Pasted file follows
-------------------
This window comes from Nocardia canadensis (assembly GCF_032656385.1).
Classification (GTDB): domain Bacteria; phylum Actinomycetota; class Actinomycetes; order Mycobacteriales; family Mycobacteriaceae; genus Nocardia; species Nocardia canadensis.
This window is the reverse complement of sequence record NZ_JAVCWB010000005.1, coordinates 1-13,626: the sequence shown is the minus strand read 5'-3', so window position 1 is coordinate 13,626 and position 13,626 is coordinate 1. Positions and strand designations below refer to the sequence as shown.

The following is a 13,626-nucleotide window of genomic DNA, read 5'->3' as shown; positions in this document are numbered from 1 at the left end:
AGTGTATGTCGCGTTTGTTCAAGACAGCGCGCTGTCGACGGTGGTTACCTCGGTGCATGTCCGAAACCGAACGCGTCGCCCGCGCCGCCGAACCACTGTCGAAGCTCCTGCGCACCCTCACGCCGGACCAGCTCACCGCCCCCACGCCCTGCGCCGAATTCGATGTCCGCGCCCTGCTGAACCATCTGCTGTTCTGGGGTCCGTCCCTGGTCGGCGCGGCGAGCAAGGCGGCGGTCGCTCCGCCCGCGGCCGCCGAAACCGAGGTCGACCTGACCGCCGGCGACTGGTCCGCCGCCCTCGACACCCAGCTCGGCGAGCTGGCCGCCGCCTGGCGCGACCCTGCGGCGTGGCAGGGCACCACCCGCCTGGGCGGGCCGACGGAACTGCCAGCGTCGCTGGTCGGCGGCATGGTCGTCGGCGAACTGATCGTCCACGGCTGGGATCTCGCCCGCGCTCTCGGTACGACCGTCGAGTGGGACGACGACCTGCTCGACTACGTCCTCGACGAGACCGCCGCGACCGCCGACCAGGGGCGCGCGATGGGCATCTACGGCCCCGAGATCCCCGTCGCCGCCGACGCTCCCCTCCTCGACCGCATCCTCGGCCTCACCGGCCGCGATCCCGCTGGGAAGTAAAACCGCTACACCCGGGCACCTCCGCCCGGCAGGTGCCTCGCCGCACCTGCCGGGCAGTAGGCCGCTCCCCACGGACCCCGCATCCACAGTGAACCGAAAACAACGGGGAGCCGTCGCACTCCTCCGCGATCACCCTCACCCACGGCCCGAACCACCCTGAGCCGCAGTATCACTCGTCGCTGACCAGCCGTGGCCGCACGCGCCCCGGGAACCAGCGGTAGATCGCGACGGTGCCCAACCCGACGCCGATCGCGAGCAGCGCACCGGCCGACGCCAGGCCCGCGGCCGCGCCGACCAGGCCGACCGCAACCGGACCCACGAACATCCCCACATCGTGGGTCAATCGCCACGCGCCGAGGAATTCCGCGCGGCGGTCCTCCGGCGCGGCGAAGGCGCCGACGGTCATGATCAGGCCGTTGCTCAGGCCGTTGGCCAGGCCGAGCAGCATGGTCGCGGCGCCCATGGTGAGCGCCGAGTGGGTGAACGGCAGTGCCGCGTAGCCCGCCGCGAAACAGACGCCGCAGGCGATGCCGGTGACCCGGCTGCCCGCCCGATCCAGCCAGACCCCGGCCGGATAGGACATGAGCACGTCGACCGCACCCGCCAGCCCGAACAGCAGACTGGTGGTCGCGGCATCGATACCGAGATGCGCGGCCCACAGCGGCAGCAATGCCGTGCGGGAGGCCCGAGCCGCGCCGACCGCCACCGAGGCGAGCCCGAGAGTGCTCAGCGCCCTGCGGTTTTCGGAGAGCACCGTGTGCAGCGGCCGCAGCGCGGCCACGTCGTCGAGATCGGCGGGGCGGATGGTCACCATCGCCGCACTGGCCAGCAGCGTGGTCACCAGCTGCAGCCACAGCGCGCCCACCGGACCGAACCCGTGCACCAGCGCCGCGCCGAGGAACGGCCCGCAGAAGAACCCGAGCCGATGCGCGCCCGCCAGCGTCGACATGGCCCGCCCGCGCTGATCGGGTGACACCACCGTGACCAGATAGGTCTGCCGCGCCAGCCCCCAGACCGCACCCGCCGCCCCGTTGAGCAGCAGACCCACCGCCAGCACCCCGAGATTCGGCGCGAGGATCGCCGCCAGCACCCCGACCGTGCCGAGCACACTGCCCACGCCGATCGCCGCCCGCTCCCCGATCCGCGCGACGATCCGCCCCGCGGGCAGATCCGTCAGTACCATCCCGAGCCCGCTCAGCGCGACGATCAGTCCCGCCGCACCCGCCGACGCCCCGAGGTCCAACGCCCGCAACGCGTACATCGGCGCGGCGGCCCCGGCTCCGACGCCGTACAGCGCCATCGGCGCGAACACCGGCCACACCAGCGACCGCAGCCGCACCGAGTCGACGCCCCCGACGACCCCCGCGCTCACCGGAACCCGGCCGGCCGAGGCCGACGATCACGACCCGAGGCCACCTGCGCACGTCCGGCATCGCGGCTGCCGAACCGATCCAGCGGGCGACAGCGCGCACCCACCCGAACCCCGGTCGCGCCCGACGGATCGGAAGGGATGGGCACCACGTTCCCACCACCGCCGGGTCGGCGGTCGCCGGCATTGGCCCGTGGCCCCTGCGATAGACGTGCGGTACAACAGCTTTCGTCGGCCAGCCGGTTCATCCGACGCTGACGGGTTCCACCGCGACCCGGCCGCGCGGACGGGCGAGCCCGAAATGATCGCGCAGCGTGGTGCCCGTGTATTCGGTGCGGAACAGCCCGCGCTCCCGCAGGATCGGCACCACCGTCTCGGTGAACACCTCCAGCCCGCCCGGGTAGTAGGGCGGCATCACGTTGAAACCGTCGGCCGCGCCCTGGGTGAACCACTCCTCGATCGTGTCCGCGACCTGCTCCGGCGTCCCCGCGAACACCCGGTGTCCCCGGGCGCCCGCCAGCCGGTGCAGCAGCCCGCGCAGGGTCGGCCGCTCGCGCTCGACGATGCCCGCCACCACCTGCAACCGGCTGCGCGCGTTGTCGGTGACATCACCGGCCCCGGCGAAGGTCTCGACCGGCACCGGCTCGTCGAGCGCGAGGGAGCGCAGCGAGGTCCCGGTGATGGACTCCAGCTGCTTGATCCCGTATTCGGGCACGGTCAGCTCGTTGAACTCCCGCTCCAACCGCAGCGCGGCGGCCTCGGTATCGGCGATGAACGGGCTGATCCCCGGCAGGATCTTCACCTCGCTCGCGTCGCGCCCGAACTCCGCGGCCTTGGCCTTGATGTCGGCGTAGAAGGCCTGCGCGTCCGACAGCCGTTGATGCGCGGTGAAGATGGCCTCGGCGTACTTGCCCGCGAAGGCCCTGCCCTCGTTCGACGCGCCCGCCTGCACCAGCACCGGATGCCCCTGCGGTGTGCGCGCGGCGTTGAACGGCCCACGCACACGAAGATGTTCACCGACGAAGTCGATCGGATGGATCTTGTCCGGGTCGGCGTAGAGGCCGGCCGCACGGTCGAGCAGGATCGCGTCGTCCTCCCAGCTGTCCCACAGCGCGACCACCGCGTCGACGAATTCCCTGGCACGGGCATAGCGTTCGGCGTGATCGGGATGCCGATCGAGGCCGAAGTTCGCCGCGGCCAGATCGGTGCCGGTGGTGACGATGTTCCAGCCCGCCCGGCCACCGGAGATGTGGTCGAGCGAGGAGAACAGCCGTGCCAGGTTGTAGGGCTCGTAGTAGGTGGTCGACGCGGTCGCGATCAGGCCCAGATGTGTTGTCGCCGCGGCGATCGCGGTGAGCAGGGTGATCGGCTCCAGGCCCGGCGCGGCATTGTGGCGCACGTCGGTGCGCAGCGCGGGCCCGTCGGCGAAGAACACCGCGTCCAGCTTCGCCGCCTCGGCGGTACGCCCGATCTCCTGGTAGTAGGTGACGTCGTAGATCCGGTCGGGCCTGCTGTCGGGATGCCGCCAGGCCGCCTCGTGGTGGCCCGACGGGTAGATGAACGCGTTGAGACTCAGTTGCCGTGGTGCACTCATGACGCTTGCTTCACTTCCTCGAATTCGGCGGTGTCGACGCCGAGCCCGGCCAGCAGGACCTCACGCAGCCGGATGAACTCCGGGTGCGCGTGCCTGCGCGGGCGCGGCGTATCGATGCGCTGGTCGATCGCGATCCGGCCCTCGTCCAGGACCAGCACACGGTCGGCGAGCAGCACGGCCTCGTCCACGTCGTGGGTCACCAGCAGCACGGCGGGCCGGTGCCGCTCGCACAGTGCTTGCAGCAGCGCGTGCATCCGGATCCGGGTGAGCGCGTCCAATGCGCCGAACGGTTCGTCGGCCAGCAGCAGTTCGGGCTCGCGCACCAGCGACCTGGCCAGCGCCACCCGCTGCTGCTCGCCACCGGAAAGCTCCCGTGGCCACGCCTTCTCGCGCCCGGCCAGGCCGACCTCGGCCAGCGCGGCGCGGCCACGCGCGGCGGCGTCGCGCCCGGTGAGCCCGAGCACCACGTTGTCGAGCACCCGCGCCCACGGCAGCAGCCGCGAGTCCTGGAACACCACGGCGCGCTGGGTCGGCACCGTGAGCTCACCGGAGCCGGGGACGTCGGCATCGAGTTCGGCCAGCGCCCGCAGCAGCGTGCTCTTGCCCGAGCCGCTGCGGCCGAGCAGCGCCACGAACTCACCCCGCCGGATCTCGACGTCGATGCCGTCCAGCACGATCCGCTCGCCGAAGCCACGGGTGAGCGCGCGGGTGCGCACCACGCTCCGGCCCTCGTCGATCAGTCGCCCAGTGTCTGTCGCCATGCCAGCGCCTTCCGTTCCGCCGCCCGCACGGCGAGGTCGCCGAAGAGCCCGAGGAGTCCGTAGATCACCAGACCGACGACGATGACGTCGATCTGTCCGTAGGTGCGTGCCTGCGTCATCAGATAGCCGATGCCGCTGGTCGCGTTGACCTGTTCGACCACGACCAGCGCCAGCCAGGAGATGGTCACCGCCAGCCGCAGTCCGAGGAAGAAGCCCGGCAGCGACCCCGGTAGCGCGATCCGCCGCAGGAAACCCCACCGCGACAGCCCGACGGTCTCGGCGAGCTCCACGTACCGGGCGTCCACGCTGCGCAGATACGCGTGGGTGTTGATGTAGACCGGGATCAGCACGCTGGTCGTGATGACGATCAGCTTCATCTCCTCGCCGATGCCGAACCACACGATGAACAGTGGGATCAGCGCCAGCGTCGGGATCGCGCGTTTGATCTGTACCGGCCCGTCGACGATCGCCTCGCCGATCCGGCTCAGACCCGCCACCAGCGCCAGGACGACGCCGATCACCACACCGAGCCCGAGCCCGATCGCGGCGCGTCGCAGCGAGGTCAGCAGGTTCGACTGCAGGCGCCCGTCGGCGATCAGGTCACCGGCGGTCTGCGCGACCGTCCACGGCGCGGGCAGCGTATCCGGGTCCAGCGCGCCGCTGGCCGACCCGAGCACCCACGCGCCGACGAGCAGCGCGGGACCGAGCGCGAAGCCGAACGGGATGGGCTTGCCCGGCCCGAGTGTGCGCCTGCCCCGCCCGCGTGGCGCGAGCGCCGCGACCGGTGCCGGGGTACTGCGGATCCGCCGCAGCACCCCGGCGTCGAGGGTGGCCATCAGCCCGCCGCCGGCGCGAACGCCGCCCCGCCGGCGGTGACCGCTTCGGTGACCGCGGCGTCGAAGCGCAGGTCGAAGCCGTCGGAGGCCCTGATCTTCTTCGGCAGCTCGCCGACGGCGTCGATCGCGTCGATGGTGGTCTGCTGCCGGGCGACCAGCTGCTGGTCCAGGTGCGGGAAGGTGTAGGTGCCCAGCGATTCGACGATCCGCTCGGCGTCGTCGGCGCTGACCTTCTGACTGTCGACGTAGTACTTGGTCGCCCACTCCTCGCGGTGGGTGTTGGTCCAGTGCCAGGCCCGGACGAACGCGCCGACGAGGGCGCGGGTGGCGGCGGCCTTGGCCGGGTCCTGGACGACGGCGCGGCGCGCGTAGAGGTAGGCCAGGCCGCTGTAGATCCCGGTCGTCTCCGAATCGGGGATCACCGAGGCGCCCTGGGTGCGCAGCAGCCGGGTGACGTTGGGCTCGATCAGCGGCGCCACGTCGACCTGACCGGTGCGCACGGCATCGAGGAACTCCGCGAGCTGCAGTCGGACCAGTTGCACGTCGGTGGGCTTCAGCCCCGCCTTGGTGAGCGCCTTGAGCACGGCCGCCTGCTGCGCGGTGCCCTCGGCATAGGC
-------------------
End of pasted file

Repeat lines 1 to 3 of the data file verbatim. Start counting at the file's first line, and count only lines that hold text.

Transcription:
This window comes from Nocardia canadensis (assembly GCF_032656385.1).
Classification (GTDB): domain Bacteria; phylum Actinomycetota; class Actinomycetes; order Mycobacteriales; family Mycobacteriaceae; genus Nocardia; species Nocardia canadensis.
This window is the reverse complement of sequence record NZ_JAVCWB010000005.1, coordinates 1-13,626: the sequence shown is the minus strand read 5'-3', so window position 1 is coordinate 13,626 and position 13,626 is coordinate 1. Positions and strand designations below refer to the sequence as shown.